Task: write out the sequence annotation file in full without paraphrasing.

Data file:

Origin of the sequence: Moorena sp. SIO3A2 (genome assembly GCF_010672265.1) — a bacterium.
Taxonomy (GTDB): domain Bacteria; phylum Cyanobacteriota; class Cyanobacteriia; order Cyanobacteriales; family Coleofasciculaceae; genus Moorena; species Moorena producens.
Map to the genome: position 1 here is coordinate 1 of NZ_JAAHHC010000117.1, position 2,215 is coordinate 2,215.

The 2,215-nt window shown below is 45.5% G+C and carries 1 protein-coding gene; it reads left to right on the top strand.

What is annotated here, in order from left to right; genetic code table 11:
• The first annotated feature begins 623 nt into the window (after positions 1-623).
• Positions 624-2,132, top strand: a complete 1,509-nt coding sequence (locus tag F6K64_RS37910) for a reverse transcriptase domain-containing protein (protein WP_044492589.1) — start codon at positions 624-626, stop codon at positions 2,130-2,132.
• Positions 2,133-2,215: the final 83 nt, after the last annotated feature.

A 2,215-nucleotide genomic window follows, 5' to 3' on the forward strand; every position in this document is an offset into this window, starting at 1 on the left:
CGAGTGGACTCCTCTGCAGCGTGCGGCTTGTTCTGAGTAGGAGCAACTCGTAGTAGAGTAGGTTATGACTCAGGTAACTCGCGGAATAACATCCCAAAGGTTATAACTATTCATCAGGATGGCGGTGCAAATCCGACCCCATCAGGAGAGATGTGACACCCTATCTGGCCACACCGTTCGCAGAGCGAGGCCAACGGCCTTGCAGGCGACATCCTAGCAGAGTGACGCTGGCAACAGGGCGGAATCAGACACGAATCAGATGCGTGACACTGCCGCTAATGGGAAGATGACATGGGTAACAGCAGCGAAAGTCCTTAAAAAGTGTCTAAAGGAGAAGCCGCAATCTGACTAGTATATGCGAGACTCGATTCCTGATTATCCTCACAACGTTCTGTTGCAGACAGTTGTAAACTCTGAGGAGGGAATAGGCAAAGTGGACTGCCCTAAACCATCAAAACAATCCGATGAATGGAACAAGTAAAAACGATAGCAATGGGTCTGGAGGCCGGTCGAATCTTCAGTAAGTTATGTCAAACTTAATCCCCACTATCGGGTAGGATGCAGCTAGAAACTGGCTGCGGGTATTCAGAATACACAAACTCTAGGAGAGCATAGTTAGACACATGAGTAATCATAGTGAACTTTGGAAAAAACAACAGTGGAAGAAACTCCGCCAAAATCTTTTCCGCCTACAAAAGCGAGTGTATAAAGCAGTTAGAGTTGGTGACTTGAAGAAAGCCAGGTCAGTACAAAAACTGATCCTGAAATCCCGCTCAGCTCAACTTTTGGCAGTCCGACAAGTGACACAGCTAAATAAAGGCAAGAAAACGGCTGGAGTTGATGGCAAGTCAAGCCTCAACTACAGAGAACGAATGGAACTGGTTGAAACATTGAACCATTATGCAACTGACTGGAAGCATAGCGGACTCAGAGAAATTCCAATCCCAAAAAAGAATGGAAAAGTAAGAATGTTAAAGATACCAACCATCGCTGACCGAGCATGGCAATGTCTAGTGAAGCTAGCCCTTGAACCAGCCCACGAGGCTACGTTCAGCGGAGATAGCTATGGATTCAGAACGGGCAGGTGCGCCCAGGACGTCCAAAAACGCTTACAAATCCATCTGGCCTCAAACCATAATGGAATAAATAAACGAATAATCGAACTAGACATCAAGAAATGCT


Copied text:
Origin of the sequence: Moorena sp. SIO3A2 (genome assembly GCF_010672265.1) — a bacterium.
Taxonomy (GTDB): domain Bacteria; phylum Cyanobacteriota; class Cyanobacteriia; order Cyanobacteriales; family Coleofasciculaceae; genus Moorena; species Moorena producens.
Map to the genome: position 1 here is coordinate 1 of NZ_JAAHHC010000117.1, position 2,215 is coordinate 2,215.

The 2,215-nt window shown below is 45.5% G+C and carries 1 protein-coding gene; it reads left to right on the top strand.

What is annotated here, in order from left to right; genetic code table 11:
• The first annotated feature begins 623 nt into the window (after positions 1-623).
• Positions 624-2,132, top strand: a complete 1,509-nt coding sequence (locus tag F6K64_RS37910) for a reverse transcriptase domain-containing protein (protein WP_044492589.1) — start codon at positions 624-626, stop codon at positions 2,130-2,132.
• Positions 2,133-2,215: the final 83 nt, after the last annotated feature.

A 2,215-nucleotide genomic window follows, 5' to 3' on the forward strand; every position in this document is an offset into this window, starting at 1 on the left:
CGAGTGGACTCCTCTGCAGCGTGCGGCTTGTTCTGAGTAGGAGCAACTCGTAGTAGAGTAGGTTATGACTCAGGTAACTCGCGGAATAACATCCCAAAGGTTATAACTATTCATCAGGATGGCGGTGCAAATCCGACCCCATCAGGAGAGATGTGACACCCTATCTGGCCACACCGTTCGCAGAGCGAGGCCAACGGCCTTGCAGGCGACATCCTAGCAGAGTGACGCTGGCAACAGGGCGGAATCAGACACGAATCAGATGCGTGACACTGCCGCTAATGGGAAGATGACATGGGTAACAGCAGCGAAAGTCCTTAAAAAGTGTCTAAAGGAGAAGCCGCAATCTGACTAGTATATGCGAGACTCGATTCCTGATTATCCTCACAACGTTCTGTTGCAGACAGTTGTAAACTCTGAGGAGGGAATAGGCAAAGTGGACTGCCCTAAACCATCAAAACAATCCGATGAATGGAACAAGTAAAAACGATAGCAATGGGTCTGGAGGCCGGTCGAATCTTCAGTAAGTTATGTCAAACTTAATCCCCACTATCGGGTAGGATGCAGCTAGAAACTGGCTGCGGGTATTCAGAATACACAAACTCTAGGAGAGCATAGTTAGACACATGAGTAATCATAGTGAACTTTGGAAAAAACAACAGTGGAAGAAACTCCGCCAAAATCTTTTCCGCCTACAAAAGCGAGTGTATAAAGCAGTTAGAGTTGGTGACTTGAAGAAAGCCAGGTCAGTACAAAAACTGATCCTGAAATCCCGCTCAGCTCAACTTTTGGCAGTCCGACAAGTGACACAGCTAAATAAAGGCAAGAAAACGGCTGGAGTTGATGGCAAGTCAAGCCTCAACTACAGAGAACGAATGGAACTGGTTGAAACATTGAACCATTATGCAACTGACTGGAAGCATAGCGGACTCAGAGAAATTCCAATCCCAAAAAAGAATGGAAAAGTAAGAATGTTAAAGATACCAACCATCGCTGACCGAGCATGGCAATGTCTAGTGAAGCTAGCCCTTGAACCAGCCCACGAGGCTACGTTCAGCGGAGATAGCTATGGATTCAGAACGGGCAGGTGCGCCCAGGACGTCCAAAAACGCTTACAAATCCATCTGGCCTCAAACCATAATGGAATAAATAAACGAATAATCGAACTAGACATCAAGAAATGCT